Wearable Technology Set to Revolutionize Sports
At last month’s MIT Sloan Sports Analytics Conference, sports and technology were hotly discussed issues. The conference, which was founded in 2007, is an annual forum that centers on the growing use of analytics in sports and athletic performance.
This year, a number of speakers discussed how wearable technology will help to determine an athlete’s peak performance, as well as improve health, safety, and injury recovery time.
Companies such as Zebra Technologies International were on hand at Sloan to demonstrate how their technology will benefit both athletes and teams. The Illinois-based company has designed a line of stickers that measure impact and force.
This past year, Zebra Technologies partnered with a number of NFL and NCAA football teams to track how hard their players hit one another in practice. Zebra’s stickers are capable of tracking the force of each football-related movement, which is useful for team doctors and coaches who want to monitor the trauma their players endure on the field.
Zebra’s stickers can be placed on a player’s arms, legs, and chest, and they comply with all jersey rules and regulations.
Jill Stelfox, a general manager at Zebra Technologies, says that these trauma-monitoring stickers heighten safety, which is a huge concern for university football teams. Stelfox hopes that Zebra’s stickers help coaches find safer ways to substitute and use their personnel.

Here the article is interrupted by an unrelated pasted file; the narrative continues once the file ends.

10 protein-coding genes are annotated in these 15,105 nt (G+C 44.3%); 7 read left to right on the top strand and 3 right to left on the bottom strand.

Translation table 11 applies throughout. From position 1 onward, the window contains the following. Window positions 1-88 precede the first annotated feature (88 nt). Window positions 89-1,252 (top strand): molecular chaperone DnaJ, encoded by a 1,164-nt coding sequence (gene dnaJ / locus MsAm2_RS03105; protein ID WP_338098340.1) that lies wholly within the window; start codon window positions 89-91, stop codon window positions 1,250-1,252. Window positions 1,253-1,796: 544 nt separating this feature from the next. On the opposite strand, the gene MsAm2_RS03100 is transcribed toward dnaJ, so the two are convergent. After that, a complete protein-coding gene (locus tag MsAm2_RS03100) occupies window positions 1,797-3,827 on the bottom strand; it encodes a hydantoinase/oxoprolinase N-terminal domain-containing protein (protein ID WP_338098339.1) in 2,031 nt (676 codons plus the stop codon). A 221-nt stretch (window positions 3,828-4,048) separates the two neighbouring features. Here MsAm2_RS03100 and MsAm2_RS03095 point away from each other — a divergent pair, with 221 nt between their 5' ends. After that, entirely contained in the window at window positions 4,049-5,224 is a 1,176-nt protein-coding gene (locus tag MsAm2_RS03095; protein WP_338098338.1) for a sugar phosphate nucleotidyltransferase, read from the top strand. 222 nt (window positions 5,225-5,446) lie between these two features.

She adds that Zebra’s wearable technology is useful for knowing when a player might be suffering from a concussion or head injury.
In recent years, athletic footwear companies have developed shoes that contain tracking sensors embedded in the midsole. These sensors are linked to health programs or applications that users can download to their smartphone or iPod.
The software monitors heart rate, speed, distance, calories burned, and a number of other useful health-related statistics.
Nike’s Nike+ program and the Adidas Miadidas line are examples of how footwear companies seek to promote a healthier lifestyle by creating products that allow consumers to track their own health statistics. Both companies — as well as a number of small technology apparel firms — are attempting to create T-shirts and athletic clothing that will enable athletes to track, monitor, and catalog their workouts.
Not only will these technologically advanced T-shirts measure heart rate, they will also monitor sweat loss, calories lost, and a wide range of important health-related numbers. Like Zebra Technology with its stickers, these companies want to find ways to make exercising easier and safer, especially for people who are just beginning to live a more active lifestyle.
Reports also indicate that enabling exercisers to check their own health history tends to boost their morale.
Predicting velocity and foot speed
Although the NFL and NBA have embraced the benefits of analytics, Major League Baseball has largely ignored the potential for using advanced statistics in the sport. However, Bob Bowman, the CEO of MLB Analytics (BAM), is trying to change the sport’s antiquated attitude toward numbers, trends, and statistical data.
His design crew is building a variety of wearable sensors that, when combined with video, will allow teams to track foot speed, first-step velocity, and closing time of their defensive players. On the offensive side of the diamond, BAM will analyze highlights and game replays to measure a fly ball’s hang time, as well as the distance a ball travels after getting hit.